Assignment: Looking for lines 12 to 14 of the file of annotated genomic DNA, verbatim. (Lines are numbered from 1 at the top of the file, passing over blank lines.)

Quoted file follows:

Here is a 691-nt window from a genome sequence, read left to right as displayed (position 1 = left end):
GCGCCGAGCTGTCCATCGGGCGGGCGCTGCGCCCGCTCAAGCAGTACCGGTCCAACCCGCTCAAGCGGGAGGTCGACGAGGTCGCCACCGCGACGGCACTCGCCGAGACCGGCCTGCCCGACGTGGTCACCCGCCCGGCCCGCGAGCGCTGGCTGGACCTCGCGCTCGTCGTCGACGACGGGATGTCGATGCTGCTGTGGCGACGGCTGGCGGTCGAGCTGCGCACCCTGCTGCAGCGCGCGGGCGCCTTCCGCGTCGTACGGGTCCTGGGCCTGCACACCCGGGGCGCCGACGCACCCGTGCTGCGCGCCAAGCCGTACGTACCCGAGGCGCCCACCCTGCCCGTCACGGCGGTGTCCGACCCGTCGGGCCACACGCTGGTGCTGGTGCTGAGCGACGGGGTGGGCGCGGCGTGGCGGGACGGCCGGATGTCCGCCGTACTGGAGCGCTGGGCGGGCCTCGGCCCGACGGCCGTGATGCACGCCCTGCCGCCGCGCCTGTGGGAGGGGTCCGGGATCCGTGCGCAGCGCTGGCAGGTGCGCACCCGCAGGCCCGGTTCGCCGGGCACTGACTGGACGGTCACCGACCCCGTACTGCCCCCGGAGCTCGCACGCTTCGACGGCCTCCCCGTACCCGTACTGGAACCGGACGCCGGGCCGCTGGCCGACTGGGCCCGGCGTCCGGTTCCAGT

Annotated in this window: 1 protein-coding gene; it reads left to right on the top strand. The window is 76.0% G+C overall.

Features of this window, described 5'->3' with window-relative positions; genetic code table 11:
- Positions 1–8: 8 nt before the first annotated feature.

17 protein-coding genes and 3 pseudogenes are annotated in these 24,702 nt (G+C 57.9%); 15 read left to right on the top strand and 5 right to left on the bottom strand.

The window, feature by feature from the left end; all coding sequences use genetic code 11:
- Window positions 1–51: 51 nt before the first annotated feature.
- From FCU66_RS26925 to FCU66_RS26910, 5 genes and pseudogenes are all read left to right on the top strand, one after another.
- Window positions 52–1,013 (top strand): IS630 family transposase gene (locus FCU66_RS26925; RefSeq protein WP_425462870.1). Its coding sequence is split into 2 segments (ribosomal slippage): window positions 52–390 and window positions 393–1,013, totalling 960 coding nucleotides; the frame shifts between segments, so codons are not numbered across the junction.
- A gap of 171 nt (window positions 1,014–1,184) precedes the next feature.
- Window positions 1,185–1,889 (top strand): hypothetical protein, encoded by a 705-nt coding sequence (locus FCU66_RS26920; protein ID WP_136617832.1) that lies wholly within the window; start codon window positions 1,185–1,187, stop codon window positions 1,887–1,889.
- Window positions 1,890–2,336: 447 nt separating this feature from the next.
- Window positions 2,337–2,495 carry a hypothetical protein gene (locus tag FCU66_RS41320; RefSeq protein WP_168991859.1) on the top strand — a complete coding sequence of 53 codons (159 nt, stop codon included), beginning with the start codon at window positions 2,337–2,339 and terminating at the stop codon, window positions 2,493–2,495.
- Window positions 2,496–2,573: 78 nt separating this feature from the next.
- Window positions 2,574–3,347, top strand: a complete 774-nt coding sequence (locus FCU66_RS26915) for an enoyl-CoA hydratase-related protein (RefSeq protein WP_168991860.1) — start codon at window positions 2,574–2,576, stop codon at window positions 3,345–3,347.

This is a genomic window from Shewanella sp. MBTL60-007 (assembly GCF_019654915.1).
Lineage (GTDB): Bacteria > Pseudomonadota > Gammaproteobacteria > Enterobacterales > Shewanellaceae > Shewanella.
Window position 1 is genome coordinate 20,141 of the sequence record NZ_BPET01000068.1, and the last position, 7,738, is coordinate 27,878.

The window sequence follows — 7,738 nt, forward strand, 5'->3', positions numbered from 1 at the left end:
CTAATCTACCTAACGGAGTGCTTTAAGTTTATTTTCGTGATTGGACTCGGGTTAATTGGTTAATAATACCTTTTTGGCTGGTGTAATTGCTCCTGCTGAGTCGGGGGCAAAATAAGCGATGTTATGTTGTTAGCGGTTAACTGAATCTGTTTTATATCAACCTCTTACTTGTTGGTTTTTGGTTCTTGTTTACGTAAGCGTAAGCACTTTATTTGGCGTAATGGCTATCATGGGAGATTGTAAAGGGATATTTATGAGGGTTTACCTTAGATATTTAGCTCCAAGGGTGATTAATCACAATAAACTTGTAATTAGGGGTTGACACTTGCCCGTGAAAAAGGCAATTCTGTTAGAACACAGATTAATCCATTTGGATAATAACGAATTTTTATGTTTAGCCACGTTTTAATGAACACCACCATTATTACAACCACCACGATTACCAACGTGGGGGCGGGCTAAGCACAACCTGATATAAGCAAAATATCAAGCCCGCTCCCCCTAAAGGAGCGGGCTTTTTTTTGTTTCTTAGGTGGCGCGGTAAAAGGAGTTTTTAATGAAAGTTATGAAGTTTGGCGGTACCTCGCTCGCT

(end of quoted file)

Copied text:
- Window positions 1,185–1,889 (top strand): hypothetical protein, encoded by a 705-nt coding sequence (locus FCU66_RS26920; protein ID WP_136617832.1) that lies wholly within the window; start codon window positions 1,185–1,187, stop codon window positions 1,887–1,889.
- Window positions 1,890–2,336: 447 nt separating this feature from the next.
- Window positions 2,337–2,495 carry a hypothetical protein gene (locus tag FCU66_RS41320; RefSeq protein WP_168991859.1) on the top strand — a complete coding sequence of 53 codons (159 nt, stop codon included), beginning with the start codon at window positions 2,337–2,339 and terminating at the stop codon, window positions 2,493–2,495.